1 Cup Sugar

1 Cup Flour

1/2 tsp Baking Powder

1 Stick Butter

2 Tbl Cocoa Powder

1/2 Cup Coca-Cola

1/4 Cup Buttermilk

1 Egg, beaten

1 tsp Vanilla

Frosting:

1/2 Stick Butter

1 1/2 Tbl Cocoa Powder

3/4 Cup Coca-Cola

2 1/2 Cups Powdered Sugar

1 tsp Vanilla

1/2 Cup Chopped Pecans

Preheat Oven to 350 degrees

Grease and Flour an 8 x 8 Cake Pan

Mix together Sugar, Flour and Baking Powder in large Bowl

In a med Sauce Pan bring to a boil Butter, Cocoa, and Coca-Cola

Pour Wet ingredients over Dry Ingredients, mixing well

Combine Buttermilk, Egg and Vanilla in a small Bowl, mixing well

Add Buttermilk mixture to Batter and combine well

Spoon into prepared Pan and Bake 25-30 min

Prepare Frosting:

In a med Sauce Pan bring to a boil Butter, cocoa and Coca-Cola

Remove from heat and Stir in Powdered Sugar and Vanilla

Turn the Cake out onto a Platter and Pour Hot Frosting over it, Sprinkle with Chopped Pecans, and cool before serving.

Now, if you're an experienced cake baker you may think this recipe looks a bit odd. That's what I thought too. The cake doesn't rise much, it ends up only about 1" thick, and there's way more than enough frosting to cover several cakes no matter how lavishly you pour it on. I end up saving over half of it, which I might try using on chocolate cookies or something?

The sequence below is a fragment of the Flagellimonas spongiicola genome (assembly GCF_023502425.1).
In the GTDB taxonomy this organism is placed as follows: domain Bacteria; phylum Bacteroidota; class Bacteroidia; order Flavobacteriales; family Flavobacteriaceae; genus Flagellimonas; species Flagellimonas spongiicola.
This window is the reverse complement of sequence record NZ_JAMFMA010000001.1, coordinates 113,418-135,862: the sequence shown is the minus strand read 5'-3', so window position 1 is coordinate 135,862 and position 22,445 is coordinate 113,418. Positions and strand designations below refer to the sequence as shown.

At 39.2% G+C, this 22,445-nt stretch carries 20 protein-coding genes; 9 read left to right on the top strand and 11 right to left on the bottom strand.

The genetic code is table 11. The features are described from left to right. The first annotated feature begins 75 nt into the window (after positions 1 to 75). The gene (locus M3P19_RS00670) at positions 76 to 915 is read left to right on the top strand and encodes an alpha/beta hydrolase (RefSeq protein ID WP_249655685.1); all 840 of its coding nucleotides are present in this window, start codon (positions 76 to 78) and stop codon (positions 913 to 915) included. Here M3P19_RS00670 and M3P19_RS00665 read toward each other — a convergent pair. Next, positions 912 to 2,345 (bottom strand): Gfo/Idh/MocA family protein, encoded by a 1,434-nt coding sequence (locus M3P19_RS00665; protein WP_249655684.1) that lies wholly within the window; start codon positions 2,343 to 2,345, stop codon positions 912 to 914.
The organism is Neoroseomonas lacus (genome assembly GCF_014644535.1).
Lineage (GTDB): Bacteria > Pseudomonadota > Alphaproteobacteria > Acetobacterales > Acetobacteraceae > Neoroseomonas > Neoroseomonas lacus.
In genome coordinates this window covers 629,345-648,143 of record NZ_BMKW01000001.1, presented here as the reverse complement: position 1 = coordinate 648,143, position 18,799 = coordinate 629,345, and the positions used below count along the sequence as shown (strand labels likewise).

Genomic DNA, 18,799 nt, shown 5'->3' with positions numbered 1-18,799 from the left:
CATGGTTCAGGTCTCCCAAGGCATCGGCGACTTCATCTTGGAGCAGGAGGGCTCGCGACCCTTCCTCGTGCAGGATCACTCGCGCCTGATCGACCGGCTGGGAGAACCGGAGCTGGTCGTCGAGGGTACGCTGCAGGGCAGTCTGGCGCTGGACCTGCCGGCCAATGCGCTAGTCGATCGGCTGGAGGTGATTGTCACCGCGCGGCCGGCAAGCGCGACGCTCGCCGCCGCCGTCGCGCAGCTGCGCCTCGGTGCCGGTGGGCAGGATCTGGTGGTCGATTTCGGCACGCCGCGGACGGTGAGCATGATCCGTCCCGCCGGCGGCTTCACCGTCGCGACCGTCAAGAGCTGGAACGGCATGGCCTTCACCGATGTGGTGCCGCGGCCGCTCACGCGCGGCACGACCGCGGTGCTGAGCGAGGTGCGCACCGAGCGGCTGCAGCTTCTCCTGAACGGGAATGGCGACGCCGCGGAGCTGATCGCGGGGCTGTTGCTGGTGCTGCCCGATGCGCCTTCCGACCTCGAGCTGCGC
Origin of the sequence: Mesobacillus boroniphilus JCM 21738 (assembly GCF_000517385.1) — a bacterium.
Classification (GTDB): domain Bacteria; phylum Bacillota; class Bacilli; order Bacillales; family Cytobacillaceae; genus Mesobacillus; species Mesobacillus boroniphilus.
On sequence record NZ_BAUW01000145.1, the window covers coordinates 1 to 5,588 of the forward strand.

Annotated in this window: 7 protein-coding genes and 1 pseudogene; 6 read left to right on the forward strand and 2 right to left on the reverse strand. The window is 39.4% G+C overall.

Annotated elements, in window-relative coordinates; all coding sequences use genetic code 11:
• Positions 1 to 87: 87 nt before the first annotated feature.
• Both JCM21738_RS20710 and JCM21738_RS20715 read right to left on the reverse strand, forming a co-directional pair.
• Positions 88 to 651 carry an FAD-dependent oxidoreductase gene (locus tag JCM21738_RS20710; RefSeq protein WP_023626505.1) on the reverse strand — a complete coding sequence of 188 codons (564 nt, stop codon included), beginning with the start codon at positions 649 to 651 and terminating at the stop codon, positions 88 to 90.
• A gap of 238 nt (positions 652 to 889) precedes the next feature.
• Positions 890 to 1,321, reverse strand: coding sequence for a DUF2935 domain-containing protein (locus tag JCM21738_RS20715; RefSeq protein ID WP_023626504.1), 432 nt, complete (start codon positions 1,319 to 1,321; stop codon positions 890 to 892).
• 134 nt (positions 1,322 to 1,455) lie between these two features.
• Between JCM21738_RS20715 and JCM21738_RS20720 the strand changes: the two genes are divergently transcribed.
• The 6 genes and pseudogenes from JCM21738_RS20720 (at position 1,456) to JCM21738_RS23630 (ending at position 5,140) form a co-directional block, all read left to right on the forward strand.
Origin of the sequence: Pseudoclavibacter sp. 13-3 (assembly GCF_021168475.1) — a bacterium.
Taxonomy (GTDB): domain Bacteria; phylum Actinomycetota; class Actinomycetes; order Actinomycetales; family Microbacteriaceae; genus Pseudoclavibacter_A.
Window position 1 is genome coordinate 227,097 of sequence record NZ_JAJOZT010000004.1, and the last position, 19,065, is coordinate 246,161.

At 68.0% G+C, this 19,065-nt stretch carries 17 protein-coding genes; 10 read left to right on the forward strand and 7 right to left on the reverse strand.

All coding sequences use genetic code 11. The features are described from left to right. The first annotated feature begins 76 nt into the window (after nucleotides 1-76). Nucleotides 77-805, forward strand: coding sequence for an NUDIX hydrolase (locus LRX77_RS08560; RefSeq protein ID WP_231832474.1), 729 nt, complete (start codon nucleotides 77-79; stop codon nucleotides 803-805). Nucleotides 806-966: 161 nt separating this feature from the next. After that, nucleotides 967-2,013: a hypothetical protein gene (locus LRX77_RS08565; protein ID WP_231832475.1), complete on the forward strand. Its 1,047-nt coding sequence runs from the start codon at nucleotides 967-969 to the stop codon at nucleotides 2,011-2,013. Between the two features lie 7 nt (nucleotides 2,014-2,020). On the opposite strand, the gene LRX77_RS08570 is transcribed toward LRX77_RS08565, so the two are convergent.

Never the less, it makes for an interesting flavored cake. I doubt that anyone would ever guess the "secret ingredient".

SB (wonders if there would be a big market for a "Cooking One-Handed With Babies Cookbook"?)

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I have been informed that similar recipes indicate that 3 Tbls Coca-Cola would be used for the frosting. The Gastro version must be a misprint.

Also, I'm told most versions of Coca-Cola Cake use less sugar but include mini marshmallows!